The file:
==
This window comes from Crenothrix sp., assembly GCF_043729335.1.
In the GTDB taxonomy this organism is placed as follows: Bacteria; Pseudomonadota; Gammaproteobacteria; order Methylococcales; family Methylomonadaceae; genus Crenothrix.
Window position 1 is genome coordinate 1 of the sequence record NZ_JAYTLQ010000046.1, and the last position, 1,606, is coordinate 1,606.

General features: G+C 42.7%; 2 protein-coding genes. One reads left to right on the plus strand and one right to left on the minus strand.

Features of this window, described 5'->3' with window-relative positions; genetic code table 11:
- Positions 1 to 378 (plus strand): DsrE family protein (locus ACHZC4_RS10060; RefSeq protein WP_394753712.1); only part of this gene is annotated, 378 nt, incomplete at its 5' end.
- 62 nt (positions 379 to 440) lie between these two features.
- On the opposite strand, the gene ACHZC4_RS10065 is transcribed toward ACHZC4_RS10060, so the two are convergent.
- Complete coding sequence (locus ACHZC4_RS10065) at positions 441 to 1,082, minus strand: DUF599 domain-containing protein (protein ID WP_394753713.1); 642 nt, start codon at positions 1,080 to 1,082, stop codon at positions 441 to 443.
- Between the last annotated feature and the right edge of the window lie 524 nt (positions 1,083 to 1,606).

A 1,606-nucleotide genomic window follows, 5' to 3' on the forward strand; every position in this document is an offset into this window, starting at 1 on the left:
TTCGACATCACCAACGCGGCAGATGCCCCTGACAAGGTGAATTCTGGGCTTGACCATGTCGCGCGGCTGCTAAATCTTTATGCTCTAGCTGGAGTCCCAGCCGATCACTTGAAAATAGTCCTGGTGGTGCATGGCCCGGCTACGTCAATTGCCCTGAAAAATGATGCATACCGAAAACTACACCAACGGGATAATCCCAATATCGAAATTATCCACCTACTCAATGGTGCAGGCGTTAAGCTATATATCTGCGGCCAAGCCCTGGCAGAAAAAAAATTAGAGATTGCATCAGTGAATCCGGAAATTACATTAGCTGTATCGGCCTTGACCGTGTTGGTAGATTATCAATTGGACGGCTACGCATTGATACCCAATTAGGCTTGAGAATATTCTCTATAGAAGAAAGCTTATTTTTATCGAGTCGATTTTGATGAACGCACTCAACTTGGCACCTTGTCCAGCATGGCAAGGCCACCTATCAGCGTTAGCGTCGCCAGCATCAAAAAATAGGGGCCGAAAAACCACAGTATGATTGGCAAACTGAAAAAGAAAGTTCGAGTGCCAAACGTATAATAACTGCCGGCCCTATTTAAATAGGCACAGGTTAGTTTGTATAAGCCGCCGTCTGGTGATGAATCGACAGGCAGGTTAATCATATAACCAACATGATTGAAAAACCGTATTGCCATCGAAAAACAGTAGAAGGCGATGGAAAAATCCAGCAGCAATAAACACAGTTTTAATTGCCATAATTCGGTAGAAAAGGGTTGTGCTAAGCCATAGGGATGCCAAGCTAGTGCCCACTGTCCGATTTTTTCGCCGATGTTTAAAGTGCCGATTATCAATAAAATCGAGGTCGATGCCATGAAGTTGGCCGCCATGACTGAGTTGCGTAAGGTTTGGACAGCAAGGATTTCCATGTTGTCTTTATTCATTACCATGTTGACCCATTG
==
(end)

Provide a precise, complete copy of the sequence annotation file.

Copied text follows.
This window comes from Crenothrix sp., assembly GCF_043729335.1.
In the GTDB taxonomy this organism is placed as follows: Bacteria; Pseudomonadota; Gammaproteobacteria; order Methylococcales; family Methylomonadaceae; genus Crenothrix.
Window position 1 is genome coordinate 1 of the sequence record NZ_JAYTLQ010000046.1, and the last position, 1,606, is coordinate 1,606.

General features: G+C 42.7%; 2 protein-coding genes. One reads left to right on the plus strand and one right to left on the minus strand.

Features of this window, described 5'->3' with window-relative positions; genetic code table 11:
- Positions 1 to 378 (plus strand): DsrE family protein (locus ACHZC4_RS10060; RefSeq protein WP_394753712.1); only part of this gene is annotated, 378 nt, incomplete at its 5' end.
- 62 nt (positions 379 to 440) lie between these two features.
- On the opposite strand, the gene ACHZC4_RS10065 is transcribed toward ACHZC4_RS10060, so the two are convergent.
- Complete coding sequence (locus ACHZC4_RS10065) at positions 441 to 1,082, minus strand: DUF599 domain-containing protein (protein ID WP_394753713.1); 642 nt, start codon at positions 1,080 to 1,082, stop codon at positions 441 to 443.
- Between the last annotated feature and the right edge of the window lie 524 nt (positions 1,083 to 1,606).

A 1,606-nucleotide genomic window follows, 5' to 3' on the forward strand; every position in this document is an offset into this window, starting at 1 on the left:
TTCGACATCACCAACGCGGCAGATGCCCCTGACAAGGTGAATTCTGGGCTTGACCATGTCGCGCGGCTGCTAAATCTTTATGCTCTAGCTGGAGTCCCAGCCGATCACTTGAAAATAGTCCTGGTGGTGCATGGCCCGGCTACGTCAATTGCCCTGAAAAATGATGCATACCGAAAACTACACCAACGGGATAATCCCAATATCGAAATTATCCACCTACTCAATGGTGCAGGCGTTAAGCTATATATCTGCGGCCAAGCCCTGGCAGAAAAAAAATTAGAGATTGCATCAGTGAATCCGGAAATTACATTAGCTGTATCGGCCTTGACCGTGTTGGTAGATTATCAATTGGACGGCTACGCATTGATACCCAATTAGGCTTGAGAATATTCTCTATAGAAGAAAGCTTATTTTTATCGAGTCGATTTTGATGAACGCACTCAACTTGGCACCTTGTCCAGCATGGCAAGGCCACCTATCAGCGTTAGCGTCGCCAGCATCAAAAAATAGGGGCCGAAAAACCACAGTATGATTGGCAAACTGAAAAAGAAAGTTCGAGTGCCAAACGTATAATAACTGCCGGCCCTATTTAAATAGGCACAGGTTAGTTTGTATAAGCCGCCGTCTGGTGATGAATCGACAGGCAGGTTAATCATATAACCAACATGATTGAAAAACCGTATTGCCATCGAAAAACAGTAGAAGGCGATGGAAAAATCCAGCAGCAATAAACACAGTTTTAATTGCCATAATTCGGTAGAAAAGGGTTGTGCTAAGCCATAGGGATGCCAAGCTAGTGCCCACTGTCCGATTTTTTCGCCGATGTTTAAAGTGCCGATTATCAATAAAATCGAGGTCGATGCCATGAAGTTGGCCGCCATGACTGAGTTGCGTAAGGTTTGGACAGCAAGGATTTCCATGTTGTCTTTATTCATTACCATGTTGACCCATTG